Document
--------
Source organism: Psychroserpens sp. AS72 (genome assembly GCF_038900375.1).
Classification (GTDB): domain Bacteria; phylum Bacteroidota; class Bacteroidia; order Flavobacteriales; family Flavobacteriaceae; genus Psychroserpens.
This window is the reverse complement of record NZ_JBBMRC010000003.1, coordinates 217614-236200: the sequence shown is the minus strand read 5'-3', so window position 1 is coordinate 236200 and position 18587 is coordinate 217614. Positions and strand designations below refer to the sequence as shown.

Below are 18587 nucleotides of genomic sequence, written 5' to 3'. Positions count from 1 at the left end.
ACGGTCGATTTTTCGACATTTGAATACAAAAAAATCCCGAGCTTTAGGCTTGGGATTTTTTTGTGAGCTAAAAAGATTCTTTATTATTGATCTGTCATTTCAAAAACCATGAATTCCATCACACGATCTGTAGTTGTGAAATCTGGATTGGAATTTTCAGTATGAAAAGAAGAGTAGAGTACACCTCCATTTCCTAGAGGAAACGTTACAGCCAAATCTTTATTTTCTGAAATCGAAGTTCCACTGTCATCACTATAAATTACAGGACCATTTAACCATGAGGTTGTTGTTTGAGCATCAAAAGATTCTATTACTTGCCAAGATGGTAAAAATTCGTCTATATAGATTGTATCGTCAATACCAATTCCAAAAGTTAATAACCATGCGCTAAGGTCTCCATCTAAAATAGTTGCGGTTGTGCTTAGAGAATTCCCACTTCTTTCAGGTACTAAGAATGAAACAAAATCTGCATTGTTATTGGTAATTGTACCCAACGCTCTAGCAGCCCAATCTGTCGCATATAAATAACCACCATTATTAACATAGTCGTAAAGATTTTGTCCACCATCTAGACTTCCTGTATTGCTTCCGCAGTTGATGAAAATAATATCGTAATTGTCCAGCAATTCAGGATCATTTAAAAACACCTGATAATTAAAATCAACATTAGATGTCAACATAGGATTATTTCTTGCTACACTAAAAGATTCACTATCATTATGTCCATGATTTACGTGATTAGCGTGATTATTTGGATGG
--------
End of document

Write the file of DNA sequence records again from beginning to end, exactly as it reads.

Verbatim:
Source organism: Psychroserpens sp. AS72 (genome assembly GCF_038900375.1).
Classification (GTDB): domain Bacteria; phylum Bacteroidota; class Bacteroidia; order Flavobacteriales; family Flavobacteriaceae; genus Psychroserpens.
This window is the reverse complement of record NZ_JBBMRC010000003.1, coordinates 217614-236200: the sequence shown is the minus strand read 5'-3', so window position 1 is coordinate 236200 and position 18587 is coordinate 217614. Positions and strand designations below refer to the sequence as shown.

Below are 18587 nucleotides of genomic sequence, written 5' to 3'. Positions count from 1 at the left end.
ACGGTCGATTTTTCGACATTTGAATACAAAAAAATCCCGAGCTTTAGGCTTGGGATTTTTTTGTGAGCTAAAAAGATTCTTTATTATTGATCTGTCATTTCAAAAACCATGAATTCCATCACACGATCTGTAGTTGTGAAATCTGGATTGGAATTTTCAGTATGAAAAGAAGAGTAGAGTACACCTCCATTTCCTAGAGGAAACGTTACAGCCAAATCTTTATTTTCTGAAATCGAAGTTCCACTGTCATCACTATAAATTACAGGACCATTTAACCATGAGGTTGTTGTTTGAGCATCAAAAGATTCTATTACTTGCCAAGATGGTAAAAATTCGTCTATATAGATTGTATCGTCAATACCAATTCCAAAAGTTAATAACCATGCGCTAAGGTCTCCATCTAAAATAGTTGCGGTTGTGCTTAGAGAATTCCCACTTCTTTCAGGTACTAAGAATGAAACAAAATCTGCATTGTTATTGGTAATTGTACCCAACGCTCTAGCAGCCCAATCTGTCGCATATAAATAACCACCATTATTAACATAGTCGTAAAGATTTTGTCCACCATCTAGACTTCCTGTATTGCTTCCGCAGTTGATGAAAATAATATCGTAATTGTCCAGCAATTCAGGATCATTTAAAAACACCTGATAATTAAAATCAACATTAGATGTCAACATAGGATTATTTCTTGCTACACTAAAAGATTCACTATCATTATGTCCATGATTTACGTGATTAGCGTGATTATTTGGATGG